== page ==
# Creating multiple independent keys for cascading - recommended approach?

I would like to use cascading encryption with 3 algorithms in a similar fashion to Truecrypt, so for example:

Encrypted = AES( Twofish( Serpent(Secret, key1), key2), key3)

The aim of this is of course simple: if 1 algorithm is broken, the other(s) still provide security.

But what is the best approach to derive each key independent from each other, from the one passphrase? It was not obvious to me from TrueCrypt source how they did it, my websearches have failed, and understandably from that result it seems there are very few discussions so far on crypto stackexchange in regards to generating multiple independent keys.

I'm asking for suggestions, not making any recommendations, but in Applied Cryptography Bruce Schneier mentions how to derive an independent key that can be used to check if a key is valid, which if I'm understanding correctly is approximated as this:

KeyVerify  = Hash(password . salt)               // stored only for verifying but not used
RealKey    = Hash(KeyVerify . password . salt)   // actually used

Note: KeyVerify is independent from RealKey, but not vice versa

So I'm wondering if that approach might be of use, but I'm not confident how to extend it ... for example, something like this maybe?

RealKey2    = Hash(RealKey1 . password . salt) // for 2nd cipher
RealKey3    = Hash(RealKey2 . password . salt) // for 3rd cipher

Seeing as the KeyVerify/RealKey example shows a one-way line of independence, I'm guessing that the order the keys are used in is also a fundamental part of the solution.

$\newcommand{\concat}{\mathbin\Vert}$Use a key derivation function, such as HKDF, to expand a master password-derived key into subkeys for each cipher.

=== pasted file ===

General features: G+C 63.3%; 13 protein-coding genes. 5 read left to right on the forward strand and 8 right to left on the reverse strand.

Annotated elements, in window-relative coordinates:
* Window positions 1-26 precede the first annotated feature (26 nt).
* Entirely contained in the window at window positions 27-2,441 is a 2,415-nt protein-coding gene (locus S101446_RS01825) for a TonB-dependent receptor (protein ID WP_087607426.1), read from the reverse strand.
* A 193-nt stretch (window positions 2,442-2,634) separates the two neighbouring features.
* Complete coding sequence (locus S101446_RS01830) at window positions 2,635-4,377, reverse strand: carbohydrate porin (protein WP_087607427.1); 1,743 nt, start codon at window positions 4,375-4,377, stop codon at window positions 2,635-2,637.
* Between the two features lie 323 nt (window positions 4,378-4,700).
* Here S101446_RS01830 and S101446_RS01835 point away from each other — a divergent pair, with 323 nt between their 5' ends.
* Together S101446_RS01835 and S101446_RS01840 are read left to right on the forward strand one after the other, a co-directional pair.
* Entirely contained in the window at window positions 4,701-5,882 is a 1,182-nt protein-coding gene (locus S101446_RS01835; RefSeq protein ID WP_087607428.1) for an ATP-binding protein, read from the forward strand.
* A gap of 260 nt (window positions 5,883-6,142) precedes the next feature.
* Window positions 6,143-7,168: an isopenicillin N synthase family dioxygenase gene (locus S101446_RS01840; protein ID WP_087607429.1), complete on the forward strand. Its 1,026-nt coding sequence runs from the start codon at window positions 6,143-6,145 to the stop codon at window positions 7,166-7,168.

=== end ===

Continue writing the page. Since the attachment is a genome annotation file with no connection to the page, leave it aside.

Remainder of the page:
1. Compute $k = \operatorname{scrypt}(\mathit{password}, \dots)$.
2. Compute $k_\mathrm{AES} = \operatorname{HKDF}_k(\text{‘AES’})$.
3. Compute $k_\mathrm{Serpent} = \operatorname{HKDF}_k(\text{‘Serpent’})$.
4. Compute $k_\mathrm{Twofish} = \operatorname{HKDF}_k(\text{‘Twofish’})$.
5. Throw out Applied Cryptography and get Cryptography Engineering to replace it, but make sure to print out the unauthorized errata and glue them into your copy of it.
6. Step back and write down a clear security model for your application, because higher-level logic in your application will be attacked long before the crypto.
• Is this saying you would use HKDF on some short password "abc" then use the first 128 bits for the AES, the next 128 bits for Serpent, and the next 128 bits for twofish? These keys don't seem to be independent for short passwords, but maybe no scheme is. Dec 4, 2017 at 11:07
• More or less, except we go through scrypt first and use HKDF to expand the master secret into a longer one. The only way to make them truly independent is to pick multiple passwords independently in the first place. Dec 4, 2017 at 17:04
• or maybe they become independent again in semantic terms once the password is more than 5 characters and has at least 1 numeric character, or something Dec 4, 2017 at 17:08
• ...Errr, no, that's not what independence means. Dec 4, 2017 at 17:17
• There would be some sized password with your scheme where the second key can't be worked out by a computationally bounded adversary that knows the first key. Dec 4, 2017 at 17:20